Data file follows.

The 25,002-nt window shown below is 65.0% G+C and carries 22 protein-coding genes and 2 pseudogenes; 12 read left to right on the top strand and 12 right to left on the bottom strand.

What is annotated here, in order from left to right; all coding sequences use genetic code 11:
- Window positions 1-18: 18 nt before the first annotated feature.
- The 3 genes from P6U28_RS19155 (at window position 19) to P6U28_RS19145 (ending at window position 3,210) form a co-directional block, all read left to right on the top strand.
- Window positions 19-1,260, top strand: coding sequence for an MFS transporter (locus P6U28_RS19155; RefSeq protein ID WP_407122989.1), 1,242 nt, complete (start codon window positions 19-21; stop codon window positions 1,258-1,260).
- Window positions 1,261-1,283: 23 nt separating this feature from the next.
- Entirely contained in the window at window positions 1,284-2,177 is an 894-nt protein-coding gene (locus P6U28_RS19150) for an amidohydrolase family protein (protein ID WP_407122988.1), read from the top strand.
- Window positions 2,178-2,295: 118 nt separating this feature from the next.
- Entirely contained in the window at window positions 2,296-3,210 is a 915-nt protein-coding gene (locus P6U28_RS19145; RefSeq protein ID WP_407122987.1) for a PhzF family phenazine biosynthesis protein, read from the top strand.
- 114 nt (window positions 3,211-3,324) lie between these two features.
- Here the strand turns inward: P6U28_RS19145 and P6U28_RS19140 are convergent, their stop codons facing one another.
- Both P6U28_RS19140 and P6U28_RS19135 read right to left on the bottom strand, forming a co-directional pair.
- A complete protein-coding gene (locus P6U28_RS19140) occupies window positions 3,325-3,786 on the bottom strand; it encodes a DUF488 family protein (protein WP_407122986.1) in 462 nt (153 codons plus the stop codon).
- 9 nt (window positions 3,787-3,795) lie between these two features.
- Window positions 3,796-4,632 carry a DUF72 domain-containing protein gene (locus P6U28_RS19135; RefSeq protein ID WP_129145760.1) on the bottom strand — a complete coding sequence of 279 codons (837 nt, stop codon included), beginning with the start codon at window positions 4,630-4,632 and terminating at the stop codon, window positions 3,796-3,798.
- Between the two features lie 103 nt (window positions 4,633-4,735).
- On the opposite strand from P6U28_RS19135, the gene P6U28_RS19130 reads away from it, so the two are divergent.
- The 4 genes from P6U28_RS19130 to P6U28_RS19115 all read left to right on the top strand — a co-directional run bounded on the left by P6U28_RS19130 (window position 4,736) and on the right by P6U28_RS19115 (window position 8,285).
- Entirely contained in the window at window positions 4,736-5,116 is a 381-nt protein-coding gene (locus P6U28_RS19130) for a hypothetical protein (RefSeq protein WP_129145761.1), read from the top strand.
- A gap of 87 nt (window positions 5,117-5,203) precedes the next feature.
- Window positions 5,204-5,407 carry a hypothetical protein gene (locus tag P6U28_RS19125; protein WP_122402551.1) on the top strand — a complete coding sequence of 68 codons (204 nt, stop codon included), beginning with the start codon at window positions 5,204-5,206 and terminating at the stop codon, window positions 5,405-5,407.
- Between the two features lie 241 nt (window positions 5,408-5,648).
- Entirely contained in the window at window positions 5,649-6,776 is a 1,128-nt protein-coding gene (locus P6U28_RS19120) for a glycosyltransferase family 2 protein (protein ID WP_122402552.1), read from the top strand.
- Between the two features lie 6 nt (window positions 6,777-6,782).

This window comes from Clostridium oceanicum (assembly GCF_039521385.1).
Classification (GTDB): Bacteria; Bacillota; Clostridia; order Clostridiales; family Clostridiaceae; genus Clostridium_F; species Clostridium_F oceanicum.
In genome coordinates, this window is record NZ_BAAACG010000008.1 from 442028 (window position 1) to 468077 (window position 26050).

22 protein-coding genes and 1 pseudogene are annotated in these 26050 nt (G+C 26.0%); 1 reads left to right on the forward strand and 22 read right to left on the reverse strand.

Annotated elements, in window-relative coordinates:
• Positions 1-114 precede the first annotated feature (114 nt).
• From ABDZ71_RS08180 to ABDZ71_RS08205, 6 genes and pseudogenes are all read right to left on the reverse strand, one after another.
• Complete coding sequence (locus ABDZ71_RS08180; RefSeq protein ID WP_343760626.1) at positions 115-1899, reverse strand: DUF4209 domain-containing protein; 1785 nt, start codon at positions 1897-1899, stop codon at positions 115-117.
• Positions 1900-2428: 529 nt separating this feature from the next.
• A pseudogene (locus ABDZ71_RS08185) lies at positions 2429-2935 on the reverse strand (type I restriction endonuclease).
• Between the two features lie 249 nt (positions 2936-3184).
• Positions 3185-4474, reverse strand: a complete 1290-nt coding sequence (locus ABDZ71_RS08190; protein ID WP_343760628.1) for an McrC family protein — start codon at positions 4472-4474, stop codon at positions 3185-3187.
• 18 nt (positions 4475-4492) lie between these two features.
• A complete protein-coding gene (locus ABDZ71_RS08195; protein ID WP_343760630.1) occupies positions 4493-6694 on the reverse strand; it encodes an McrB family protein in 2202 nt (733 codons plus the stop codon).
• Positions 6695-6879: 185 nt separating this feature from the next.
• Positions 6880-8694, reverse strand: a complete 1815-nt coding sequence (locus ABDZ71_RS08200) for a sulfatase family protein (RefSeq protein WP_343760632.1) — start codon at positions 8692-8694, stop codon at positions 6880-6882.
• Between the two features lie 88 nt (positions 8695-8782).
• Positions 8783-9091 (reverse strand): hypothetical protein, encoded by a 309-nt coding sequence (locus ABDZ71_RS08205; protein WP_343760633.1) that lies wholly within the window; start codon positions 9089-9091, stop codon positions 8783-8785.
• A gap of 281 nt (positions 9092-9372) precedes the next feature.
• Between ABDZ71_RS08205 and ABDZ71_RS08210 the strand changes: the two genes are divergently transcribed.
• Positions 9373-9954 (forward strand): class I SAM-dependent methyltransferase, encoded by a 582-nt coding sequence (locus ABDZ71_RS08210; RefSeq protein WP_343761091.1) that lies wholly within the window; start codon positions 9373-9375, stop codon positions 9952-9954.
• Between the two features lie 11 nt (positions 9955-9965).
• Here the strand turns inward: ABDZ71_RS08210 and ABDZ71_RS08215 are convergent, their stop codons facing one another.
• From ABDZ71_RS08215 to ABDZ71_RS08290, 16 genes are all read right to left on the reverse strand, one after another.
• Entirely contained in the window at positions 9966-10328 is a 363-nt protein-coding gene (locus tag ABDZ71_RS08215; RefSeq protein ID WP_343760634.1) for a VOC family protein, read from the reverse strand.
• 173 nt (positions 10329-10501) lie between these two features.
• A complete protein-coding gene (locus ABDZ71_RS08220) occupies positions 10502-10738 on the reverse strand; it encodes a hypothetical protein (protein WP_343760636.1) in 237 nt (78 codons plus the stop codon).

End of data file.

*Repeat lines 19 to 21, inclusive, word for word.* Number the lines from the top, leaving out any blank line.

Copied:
- Entirely contained in the window at window positions 4,736-5,116 is a 381-nt protein-coding gene (locus P6U28_RS19130) for a hypothetical protein (RefSeq protein WP_129145761.1), read from the top strand.
- A gap of 87 nt (window positions 5,117-5,203) precedes the next feature.
- Window positions 5,204-5,407 carry a hypothetical protein gene (locus tag P6U28_RS19125; protein WP_122402551.1) on the top strand — a complete coding sequence of 68 codons (204 nt, stop codon included), beginning with the start codon at window positions 5,204-5,206 and terminating at the stop codon, window positions 5,405-5,407.